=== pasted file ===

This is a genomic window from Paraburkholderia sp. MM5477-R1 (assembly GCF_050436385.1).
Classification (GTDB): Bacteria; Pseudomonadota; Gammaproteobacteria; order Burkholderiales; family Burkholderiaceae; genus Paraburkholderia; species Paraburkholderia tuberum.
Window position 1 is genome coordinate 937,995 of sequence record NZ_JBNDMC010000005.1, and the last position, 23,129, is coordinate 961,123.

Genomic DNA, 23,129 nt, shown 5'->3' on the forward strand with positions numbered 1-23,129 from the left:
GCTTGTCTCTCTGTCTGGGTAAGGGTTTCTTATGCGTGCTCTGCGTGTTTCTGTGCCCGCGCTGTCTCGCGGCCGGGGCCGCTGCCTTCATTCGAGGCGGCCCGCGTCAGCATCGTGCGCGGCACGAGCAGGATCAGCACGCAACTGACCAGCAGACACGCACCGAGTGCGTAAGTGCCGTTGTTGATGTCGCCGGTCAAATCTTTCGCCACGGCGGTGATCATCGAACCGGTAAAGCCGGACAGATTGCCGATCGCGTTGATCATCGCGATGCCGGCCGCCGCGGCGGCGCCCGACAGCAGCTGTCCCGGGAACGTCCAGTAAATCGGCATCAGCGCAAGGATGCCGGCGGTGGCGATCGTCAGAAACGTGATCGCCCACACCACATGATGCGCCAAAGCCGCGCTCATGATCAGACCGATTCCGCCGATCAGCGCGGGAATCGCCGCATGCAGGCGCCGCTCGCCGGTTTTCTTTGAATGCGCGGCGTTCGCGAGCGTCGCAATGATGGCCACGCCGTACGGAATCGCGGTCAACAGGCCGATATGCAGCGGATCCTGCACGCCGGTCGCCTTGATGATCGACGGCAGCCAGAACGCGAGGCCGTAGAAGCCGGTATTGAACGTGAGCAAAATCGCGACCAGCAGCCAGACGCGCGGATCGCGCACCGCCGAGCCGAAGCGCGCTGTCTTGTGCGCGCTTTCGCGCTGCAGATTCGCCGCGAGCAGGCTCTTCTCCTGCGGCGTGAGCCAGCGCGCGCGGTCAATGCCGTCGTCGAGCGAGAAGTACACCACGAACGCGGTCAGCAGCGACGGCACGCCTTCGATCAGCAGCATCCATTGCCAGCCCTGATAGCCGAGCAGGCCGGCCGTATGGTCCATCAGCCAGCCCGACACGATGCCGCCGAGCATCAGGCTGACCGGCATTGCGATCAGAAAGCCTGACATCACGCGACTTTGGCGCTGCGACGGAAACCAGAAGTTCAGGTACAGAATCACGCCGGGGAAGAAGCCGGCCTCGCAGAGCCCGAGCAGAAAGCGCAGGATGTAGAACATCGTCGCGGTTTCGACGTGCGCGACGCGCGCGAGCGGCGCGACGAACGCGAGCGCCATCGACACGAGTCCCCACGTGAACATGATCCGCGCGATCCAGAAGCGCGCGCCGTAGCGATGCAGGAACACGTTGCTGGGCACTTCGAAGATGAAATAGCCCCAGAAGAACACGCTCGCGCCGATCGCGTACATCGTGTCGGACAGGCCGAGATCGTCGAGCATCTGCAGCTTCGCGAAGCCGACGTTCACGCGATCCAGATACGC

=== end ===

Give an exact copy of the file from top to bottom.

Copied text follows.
This is a genomic window from Paraburkholderia sp. MM5477-R1 (assembly GCF_050436385.1).
Classification (GTDB): Bacteria; Pseudomonadota; Gammaproteobacteria; order Burkholderiales; family Burkholderiaceae; genus Paraburkholderia; species Paraburkholderia tuberum.
Window position 1 is genome coordinate 937,995 of sequence record NZ_JBNDMC010000005.1, and the last position, 23,129, is coordinate 961,123.

Genomic DNA, 23,129 nt, shown 5'->3' on the forward strand with positions numbered 1-23,129 from the left:
GCTTGTCTCTCTGTCTGGGTAAGGGTTTCTTATGCGTGCTCTGCGTGTTTCTGTGCCCGCGCTGTCTCGCGGCCGGGGCCGCTGCCTTCATTCGAGGCGGCCCGCGTCAGCATCGTGCGCGGCACGAGCAGGATCAGCACGCAACTGACCAGCAGACACGCACCGAGTGCGTAAGTGCCGTTGTTGATGTCGCCGGTCAAATCTTTCGCCACGGCGGTGATCATCGAACCGGTAAAGCCGGACAGATTGCCGATCGCGTTGATCATCGCGATGCCGGCCGCCGCGGCGGCGCCCGACAGCAGCTGTCCCGGGAACGTCCAGTAAATCGGCATCAGCGCAAGGATGCCGGCGGTGGCGATCGTCAGAAACGTGATCGCCCACACCACATGATGCGCCAAAGCCGCGCTCATGATCAGACCGATTCCGCCGATCAGCGCGGGAATCGCCGCATGCAGGCGCCGCTCGCCGGTTTTCTTTGAATGCGCGGCGTTCGCGAGCGTCGCAATGATGGCCACGCCGTACGGAATCGCGGTCAACAGGCCGATATGCAGCGGATCCTGCACGCCGGTCGCCTTGATGATCGACGGCAGCCAGAACGCGAGGCCGTAGAAGCCGGTATTGAACGTGAGCAAAATCGCGACCAGCAGCCAGACGCGCGGATCGCGCACCGCCGAGCCGAAGCGCGCTGTCTTGTGCGCGCTTTCGCGCTGCAGATTCGCCGCGAGCAGGCTCTTCTCCTGCGGCGTGAGCCAGCGCGCGCGGTCAATGCCGTCGTCGAGCGAGAAGTACACCACGAACGCGGTCAGCAGCGACGGCACGCCTTCGATCAGCAGCATCCATTGCCAGCCCTGATAGCCGAGCAGGCCGGCCGTATGGTCCATCAGCCAGCCCGACACGATGCCGCCGAGCATCAGGCTGACCGGCATTGCGATCAGAAAGCCTGACATCACGCGACTTTGGCGCTGCGACGGAAACCAGAAGTTCAGGTACAGAATCACGCCGGGGAAGAAGCCGGCCTCGCAGAGCCCGAGCAGAAAGCGCAGGATGTAGAACATCGTCGCGGTTTCGACGTGCGCGACGCGCGCGAGCGGCGCGACGAACGCGAGCGCCATCGACACGAGTCCCCACGTGAACATGATCCGCGCGATCCAGAAGCGCGCGCCGTAGCGATGCAGGAACACGTTGCTGGGCACTTCGAAGATGAAATAGCCCCAGAAGAACACGCTCGCGCCGATCGCGTACATCGTGTCGGACAGGCCGAGATCGTCGAGCATCTGCAGCTTCGCGAAGCCGACGTTCACGCGATCCAGATACGC